This morning was nice and calm and I decided to wander around and see what I could find in the garden. Found a few large Atala caterpillars munching on my coontie out back. They're very hard to take a good photo of, because depth of field is such a problem. Coontie are low-growing plants, so it's difficult to maneuver a tripod into position, so the "traditional" digital answer to this problem (aligning and stacking multiple exposures taken with slightly different focus points) is much harder to achieve. So the best I've been able to do is hold as still as possible, try to align the axes of the lens with those of the subject, and hope for the best. Here's a passable image, probably the best I've managed despite having the photo op literally 15 feet from my back door whenever I feel like it:After I was done frustrating myself with this subject in the back yard, I wandered around to the font, where I found this lovely Gulf Fritillary butterfly resting on the Bahama Senna: Unlike the ones flying up high in the passionvine out back, this one was very still. I suspect it was freshly emerged and still drying its wings; they're not normally this quiescent in the bright morning sunlight. The native plant society might not think too much of my garden, but the native insects appear to enjoy it anyway!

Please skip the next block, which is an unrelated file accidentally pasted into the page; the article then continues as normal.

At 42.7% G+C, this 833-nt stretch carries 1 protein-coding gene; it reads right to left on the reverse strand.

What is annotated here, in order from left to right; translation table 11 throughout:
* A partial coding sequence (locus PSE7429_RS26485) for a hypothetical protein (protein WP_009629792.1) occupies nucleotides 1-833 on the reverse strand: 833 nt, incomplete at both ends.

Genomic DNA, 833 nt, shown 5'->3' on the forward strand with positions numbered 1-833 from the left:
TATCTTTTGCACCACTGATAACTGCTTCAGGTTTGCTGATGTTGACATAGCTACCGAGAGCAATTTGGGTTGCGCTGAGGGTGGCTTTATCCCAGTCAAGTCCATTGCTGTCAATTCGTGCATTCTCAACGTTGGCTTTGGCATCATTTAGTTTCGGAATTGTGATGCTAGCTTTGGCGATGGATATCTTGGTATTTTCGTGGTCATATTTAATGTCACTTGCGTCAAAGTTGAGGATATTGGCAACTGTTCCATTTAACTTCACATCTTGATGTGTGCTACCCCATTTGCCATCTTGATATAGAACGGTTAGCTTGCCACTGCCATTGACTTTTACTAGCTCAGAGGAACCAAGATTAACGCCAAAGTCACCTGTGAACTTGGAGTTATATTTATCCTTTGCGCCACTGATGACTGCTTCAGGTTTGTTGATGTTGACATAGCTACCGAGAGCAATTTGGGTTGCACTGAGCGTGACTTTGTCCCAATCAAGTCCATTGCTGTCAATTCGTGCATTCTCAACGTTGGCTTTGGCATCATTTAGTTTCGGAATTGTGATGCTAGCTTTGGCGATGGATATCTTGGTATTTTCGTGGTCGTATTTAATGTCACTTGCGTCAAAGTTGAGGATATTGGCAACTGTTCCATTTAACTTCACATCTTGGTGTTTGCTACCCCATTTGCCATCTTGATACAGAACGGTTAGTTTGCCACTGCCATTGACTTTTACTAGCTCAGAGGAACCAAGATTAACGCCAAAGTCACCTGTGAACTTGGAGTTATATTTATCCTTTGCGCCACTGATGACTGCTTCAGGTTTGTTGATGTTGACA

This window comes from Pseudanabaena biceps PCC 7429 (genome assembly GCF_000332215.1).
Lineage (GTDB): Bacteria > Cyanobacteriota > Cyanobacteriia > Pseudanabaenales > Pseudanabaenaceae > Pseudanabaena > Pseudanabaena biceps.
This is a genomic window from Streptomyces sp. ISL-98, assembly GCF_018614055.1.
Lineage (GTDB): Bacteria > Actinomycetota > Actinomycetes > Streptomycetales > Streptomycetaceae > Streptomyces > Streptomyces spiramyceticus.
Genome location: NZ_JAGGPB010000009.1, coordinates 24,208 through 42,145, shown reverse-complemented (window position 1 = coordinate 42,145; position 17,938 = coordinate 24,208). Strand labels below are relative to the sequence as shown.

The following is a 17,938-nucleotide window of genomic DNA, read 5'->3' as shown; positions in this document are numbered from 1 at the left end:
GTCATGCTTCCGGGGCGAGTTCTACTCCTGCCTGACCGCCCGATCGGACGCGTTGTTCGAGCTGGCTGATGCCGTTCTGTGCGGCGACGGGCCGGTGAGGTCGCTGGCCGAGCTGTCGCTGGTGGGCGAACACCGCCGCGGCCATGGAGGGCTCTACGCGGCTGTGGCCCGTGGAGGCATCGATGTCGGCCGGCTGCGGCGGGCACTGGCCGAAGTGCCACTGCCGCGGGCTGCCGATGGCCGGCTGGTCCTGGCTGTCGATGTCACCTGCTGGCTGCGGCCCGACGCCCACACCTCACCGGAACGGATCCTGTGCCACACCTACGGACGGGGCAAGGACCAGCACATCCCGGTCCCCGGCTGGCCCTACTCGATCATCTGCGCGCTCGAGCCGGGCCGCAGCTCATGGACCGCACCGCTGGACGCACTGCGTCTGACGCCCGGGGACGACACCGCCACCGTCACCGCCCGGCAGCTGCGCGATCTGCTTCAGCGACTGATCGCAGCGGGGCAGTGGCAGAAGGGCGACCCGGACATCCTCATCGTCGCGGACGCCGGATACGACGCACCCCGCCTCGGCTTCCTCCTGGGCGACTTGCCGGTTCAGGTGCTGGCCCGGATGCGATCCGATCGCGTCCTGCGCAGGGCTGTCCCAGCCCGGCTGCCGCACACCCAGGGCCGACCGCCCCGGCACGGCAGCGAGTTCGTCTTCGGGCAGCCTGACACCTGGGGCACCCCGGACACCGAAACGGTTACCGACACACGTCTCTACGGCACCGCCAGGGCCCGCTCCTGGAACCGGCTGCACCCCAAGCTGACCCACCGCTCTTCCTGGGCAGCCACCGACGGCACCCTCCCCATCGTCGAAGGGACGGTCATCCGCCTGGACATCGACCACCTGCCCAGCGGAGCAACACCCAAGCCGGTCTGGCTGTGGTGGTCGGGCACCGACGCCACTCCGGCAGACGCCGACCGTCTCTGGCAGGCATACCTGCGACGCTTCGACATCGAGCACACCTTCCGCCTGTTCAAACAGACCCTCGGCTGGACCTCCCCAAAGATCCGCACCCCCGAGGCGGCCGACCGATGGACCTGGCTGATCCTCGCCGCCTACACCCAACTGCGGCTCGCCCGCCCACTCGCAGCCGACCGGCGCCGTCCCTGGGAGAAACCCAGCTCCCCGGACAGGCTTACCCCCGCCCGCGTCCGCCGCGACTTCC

The Gulf Fritillary (Agraulis vanillae) is one of the most common butterflies in my backyard, and it's one of the most impressive as well. Large and brightly colored, it's attracted to the nectar provided by the abundant flowers of the butterfly sage (Cordia globosa) that I have growing in several places, as well as to its larval host plant, any of several vines in the passionflower family. I have a couple of them; one is a cultivar of Passiflora incarnata, with very showy flowers: Another is the true native, Passiflora suberosa. The flowers of this second vine are much less showy but the plant is no less attractive to the butterflies for that reason: the attraction is the chemicals contained in the vine, not the nectar or the beauty of the flowers. The larvae eat the leaves and incorporate the toxic chemicals (cyanogenic glycosides) they contain. Here are some of the fruits and foliage of this "maypop" vine: The other day I found yet another species of passionvine that I didn't plant and haven't seen before, with intriguing red three-petaled flowers: When I first saw the flowers, they looked so much like the bougainvillea that's growing nearby (right down to the three stamens in the middle) that I simply assumed one of those flowers had somehow fallen off that plant and onto this volunteer passionvine that's growing up between the cracks on my patio. But closer inspection revealed the flower to be part of the passionvine itself, so I'm stumped. And unfortunately, since it's a volunteer vine in a bad location, it probably won't survive long. And on top of that, because it's growing up between paver cracks, it's situated too tightly for me to be able to dig it up and put it somewhere nicer; I just have to hope that it sprouts again in a more favorable location. If you look at the leaves in the picture above, you'll notice that someone's been eating them; here's a picture of the culprit: They sure look, um, interesting, when they're young, don't they? When they grow up, they look much more attractive: